A German court ruled invalid Apple’s patent for a sliding touchscreen unlocking image, marking another win for allies of Google’s Android mobile operating. In its ruling in favor of the Google-owned Motorola, the country’s Federal Patent Court slammed the iPhone maker’s slide-to-unlock patent as devoid of “technological innovation.” Still, a long-running patent dispute which began in 2011 may still live on as Apple’s legal team prepares for a round of appeals, according to Friday reports… Read More
By Christian Zibreg on Jan 25, 2013
A court in Germany has ruled that Apple’s iPhone infringes upon Samsung’s patents related to 3G wireless technology and has issued an order to stay a German Samsung v. Apple lawsuit. Patent blogger Florian Müeller who follows tech litigation explains that the case will be adjudicated only after the validity of this patent. Apple, of course, is challenging the validity of Samsung’s patent, but that will likely take years to resolve… Read More
By Christian Zibreg on Jan 11, 2013
Apple today added a brand new streaming option for Apple TV owners in Germany, the new Watchever video service. No firmware update is needed: the service appears as a new app on the user’s home screen. Watchever just launched in the country yesterday as the first premium, monthly fee-based video-on-demand provider. The Vivendi-owned streaming service requires a monthly subscription of €8.99, or about ten bucks.
And just like Netflix over in the United States, it provides access to television shows and movies on a number of compatible devices. It is only available on Apple TVs in Germany, indicating Eddy Cue & Co. are now pushing deals with local content owners outside the United States… Read More
By Cody Lee on Jan 11, 2013
Apple TV owners in Germany are in for a little surprise the next time they boot up their set top boxes. It appears that Apple has added a new app to the home screen for Watchever, a new video subscription service.
Similar to Netflix, Watchever gives users unlimited access to local, European and international movies and TV shows for €8.99 a month (or about $12 USD). And now, German users can access it on their ATVs… Read More
By Christian Zibreg on Jan 8, 2013
In an effort to minimize the impact of last year’s ruling by a Dusseldorf court which issued an EU-wide ban on Samsung’s flagship Galaxy Tab 10.1 tablet over Apple’s design patents pertaining to the iPad, Samsung thinks it’s found a nice way to weasel its way out of this mess. And
Samsung’s answer to this is simple, really: instead of fighting Apple’s re-asserted claim that its Galaxy tablets “slavishly” copy the iPad, Samsung figured it could delay the lawsuits in Germany by filing an invalidity bid in in another country, Spain. As a result, the German suits over the design of the products are scheduled to be put on hold until the process in Spain is completed. If all venues are used, the process can take as long as four years… Read More
By Ed Sutherland on Dec 17, 2012
The UK continues to be Apple’s European fortress against the invading hordes of Android smartphones. That’s the word from Internet firm comScore, which announced Monday most European cell phone owners have adopted smartphones. In the United Kingdom, Apple is holding onto a slim 4 point-lead.
Meanwhile, South Korea-based Samsung experiences double-digit growth. Germany is the only European nation where smartphone penetration has not reached at least 50 percent. In the UK and Spain, two countries where consumers have largely abandoned landlines, smartphone adoption is at 62.3 percent and 63.2 percent, respectively.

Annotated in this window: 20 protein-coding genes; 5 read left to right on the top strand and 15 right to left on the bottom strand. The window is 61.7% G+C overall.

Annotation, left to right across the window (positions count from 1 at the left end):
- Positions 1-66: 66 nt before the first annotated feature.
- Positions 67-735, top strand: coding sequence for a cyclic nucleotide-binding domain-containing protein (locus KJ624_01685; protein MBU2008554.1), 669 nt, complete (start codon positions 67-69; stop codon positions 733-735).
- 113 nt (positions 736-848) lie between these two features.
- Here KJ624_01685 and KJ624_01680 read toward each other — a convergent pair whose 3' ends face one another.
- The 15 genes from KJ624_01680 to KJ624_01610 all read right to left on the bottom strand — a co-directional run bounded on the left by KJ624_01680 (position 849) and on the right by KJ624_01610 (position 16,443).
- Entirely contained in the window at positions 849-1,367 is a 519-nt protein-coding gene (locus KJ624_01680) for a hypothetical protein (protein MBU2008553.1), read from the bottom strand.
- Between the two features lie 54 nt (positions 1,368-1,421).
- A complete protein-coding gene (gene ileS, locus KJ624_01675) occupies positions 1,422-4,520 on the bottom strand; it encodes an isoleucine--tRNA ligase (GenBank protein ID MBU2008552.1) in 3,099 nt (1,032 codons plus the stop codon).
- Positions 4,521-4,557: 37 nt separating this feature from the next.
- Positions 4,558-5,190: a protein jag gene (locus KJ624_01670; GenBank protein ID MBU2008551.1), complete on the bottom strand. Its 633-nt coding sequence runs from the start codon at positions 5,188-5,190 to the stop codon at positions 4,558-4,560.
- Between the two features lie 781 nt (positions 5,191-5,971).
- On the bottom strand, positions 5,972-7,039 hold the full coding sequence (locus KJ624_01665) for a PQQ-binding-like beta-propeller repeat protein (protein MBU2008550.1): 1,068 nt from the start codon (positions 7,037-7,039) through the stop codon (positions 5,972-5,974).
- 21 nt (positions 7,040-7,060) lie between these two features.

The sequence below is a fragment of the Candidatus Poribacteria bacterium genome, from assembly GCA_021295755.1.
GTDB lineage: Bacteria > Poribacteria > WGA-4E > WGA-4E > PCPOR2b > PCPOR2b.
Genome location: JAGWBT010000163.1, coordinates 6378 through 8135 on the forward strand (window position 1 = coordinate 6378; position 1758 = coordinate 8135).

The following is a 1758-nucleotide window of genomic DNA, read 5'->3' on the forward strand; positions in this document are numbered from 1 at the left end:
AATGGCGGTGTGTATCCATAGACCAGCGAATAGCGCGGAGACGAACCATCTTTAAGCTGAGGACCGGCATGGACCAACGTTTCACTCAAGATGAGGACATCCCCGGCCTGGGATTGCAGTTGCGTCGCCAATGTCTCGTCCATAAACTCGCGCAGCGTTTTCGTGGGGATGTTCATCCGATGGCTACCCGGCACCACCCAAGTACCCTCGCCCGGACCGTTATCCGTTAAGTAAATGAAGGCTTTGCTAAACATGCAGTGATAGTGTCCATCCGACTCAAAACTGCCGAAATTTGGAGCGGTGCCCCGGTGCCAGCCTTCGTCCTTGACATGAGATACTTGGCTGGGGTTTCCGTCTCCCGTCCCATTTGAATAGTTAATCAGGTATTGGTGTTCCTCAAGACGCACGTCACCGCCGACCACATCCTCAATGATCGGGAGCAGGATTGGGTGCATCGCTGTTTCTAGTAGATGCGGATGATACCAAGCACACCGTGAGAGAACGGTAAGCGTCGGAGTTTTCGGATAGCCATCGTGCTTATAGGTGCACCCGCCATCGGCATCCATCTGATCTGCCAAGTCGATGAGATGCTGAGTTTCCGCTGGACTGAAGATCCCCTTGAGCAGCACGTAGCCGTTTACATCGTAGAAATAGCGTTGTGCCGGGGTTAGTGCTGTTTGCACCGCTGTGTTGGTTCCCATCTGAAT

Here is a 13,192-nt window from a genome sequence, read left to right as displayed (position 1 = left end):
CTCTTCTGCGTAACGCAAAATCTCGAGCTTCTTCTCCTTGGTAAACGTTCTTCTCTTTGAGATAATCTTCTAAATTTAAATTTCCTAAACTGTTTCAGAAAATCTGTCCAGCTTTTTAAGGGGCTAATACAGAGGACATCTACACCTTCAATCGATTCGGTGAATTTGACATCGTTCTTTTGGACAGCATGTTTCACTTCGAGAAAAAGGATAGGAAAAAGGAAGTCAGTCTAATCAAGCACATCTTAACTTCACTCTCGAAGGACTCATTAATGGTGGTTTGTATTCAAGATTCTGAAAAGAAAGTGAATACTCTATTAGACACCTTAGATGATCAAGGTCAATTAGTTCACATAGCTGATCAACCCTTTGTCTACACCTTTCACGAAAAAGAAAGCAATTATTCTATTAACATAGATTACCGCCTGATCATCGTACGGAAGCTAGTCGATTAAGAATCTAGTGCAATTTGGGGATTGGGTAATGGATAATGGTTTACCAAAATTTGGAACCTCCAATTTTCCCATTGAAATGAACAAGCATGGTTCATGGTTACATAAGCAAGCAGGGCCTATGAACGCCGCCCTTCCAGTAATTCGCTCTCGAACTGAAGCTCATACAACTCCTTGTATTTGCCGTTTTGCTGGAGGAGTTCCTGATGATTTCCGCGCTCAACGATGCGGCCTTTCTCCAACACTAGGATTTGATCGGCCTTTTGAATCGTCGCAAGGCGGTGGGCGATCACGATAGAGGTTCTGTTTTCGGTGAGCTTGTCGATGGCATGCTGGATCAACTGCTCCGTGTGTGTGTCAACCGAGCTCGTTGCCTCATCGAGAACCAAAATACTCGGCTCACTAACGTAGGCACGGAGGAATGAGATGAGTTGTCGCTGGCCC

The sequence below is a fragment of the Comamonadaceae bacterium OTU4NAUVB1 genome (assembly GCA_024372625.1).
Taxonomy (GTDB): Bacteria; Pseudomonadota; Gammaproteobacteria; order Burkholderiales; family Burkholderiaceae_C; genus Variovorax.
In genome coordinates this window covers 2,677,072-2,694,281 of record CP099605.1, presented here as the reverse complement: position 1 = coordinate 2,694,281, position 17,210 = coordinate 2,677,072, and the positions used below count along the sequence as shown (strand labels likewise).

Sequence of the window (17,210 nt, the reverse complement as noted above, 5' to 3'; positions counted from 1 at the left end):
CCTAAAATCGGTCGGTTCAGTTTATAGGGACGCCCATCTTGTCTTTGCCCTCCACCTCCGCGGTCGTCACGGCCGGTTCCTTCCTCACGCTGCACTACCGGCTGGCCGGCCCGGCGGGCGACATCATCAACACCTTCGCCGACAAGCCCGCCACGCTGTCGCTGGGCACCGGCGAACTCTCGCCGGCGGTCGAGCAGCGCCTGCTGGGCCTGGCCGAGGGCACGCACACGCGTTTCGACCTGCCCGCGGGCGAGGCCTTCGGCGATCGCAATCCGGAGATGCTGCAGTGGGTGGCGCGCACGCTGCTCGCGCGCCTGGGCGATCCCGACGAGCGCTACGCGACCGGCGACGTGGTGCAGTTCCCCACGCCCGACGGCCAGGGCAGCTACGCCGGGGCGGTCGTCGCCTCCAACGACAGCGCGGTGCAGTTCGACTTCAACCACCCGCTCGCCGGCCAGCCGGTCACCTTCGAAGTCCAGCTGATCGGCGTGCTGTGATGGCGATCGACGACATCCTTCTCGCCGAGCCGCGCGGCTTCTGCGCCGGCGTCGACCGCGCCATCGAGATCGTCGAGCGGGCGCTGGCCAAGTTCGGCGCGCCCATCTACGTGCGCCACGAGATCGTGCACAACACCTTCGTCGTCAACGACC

But the real story could be the tight race between Apple and Samsung, fueled by Android’s growing presence in Europe… Read More
By Cody Lee on Dec 16, 2012
I read an interesting article the other day by Evan Wiener on why Apple dropped Google from Maps in iOS 6. Wiener suggested that Google was withholding features, like voice-guided navigation, as a negotiation tactic to get Apple to agree with deeper Google integration, and Apple finally said enough’s enough.
The well-connected John Gruber confirms that he’s heard a similar story from numerous sources — more specifically, that Google was wanting to collect user data for serving up targeted ads, and Apple said no. And wouldn’t you know it, it seems Google’s trying to do the same thing in its new Maps app… Read More
By Christian Zibreg on Oct 11, 2012
Google’s pricey $12.5 acquisition of handset maker Motorola Mobility didn’t change the dynamics of patent wars as Google hoped it would. Recently, Microsoft and Apple scored a major win in a patent dispute in Germany, forcing Google’s Motorola subsidiary to pull all of its Android-based smartphones and tablets from store shelves in the country.
Luck continues to be in short supply at Mountain View, California. Today, the Windows maker has expanded the Motorola patent case to include Google Maps for Android, specifically naming Google as a defendant.
As the public fight between Google and Microsoft gets uglier, Google faces a real possibility of Google Maps becoming unavailable in Germany as early as next spring. Ouch! Read More
By Cody Lee on Oct 4, 2012
Good news today for folks in Germany and Switzerland. Reports are coming in this afternoon that Apple has recently started rolling out ‘TV shows in the Cloud’ in the two countries.
For those unfamiliar with the feature, it allows users to replay previously purchased TV shows through the Purchased tab in iTunes and on iOS devices, including the Apple TV… Read More
By Christian Zibreg on Sep 11, 2012
Right on time, Vodafone in Germany appears to be stockpiling the new 40 percent smaller Nano SIM cards, a German publication reveals. The carrier is one of Apple’s major iPhone distributors throughout Europe and in the United States, where UK’s multinational mobile network operator has a joint venture with the US telco Verizon Communications, called Verizon Wireless (Vodafone has a 45 percent ownership of the joint venture). Apple’s next iPhone is expected to file as the first phone to feature the recently ratified Nano SIM standard which allows for the creation of thinner and smaller mobile devices… Read More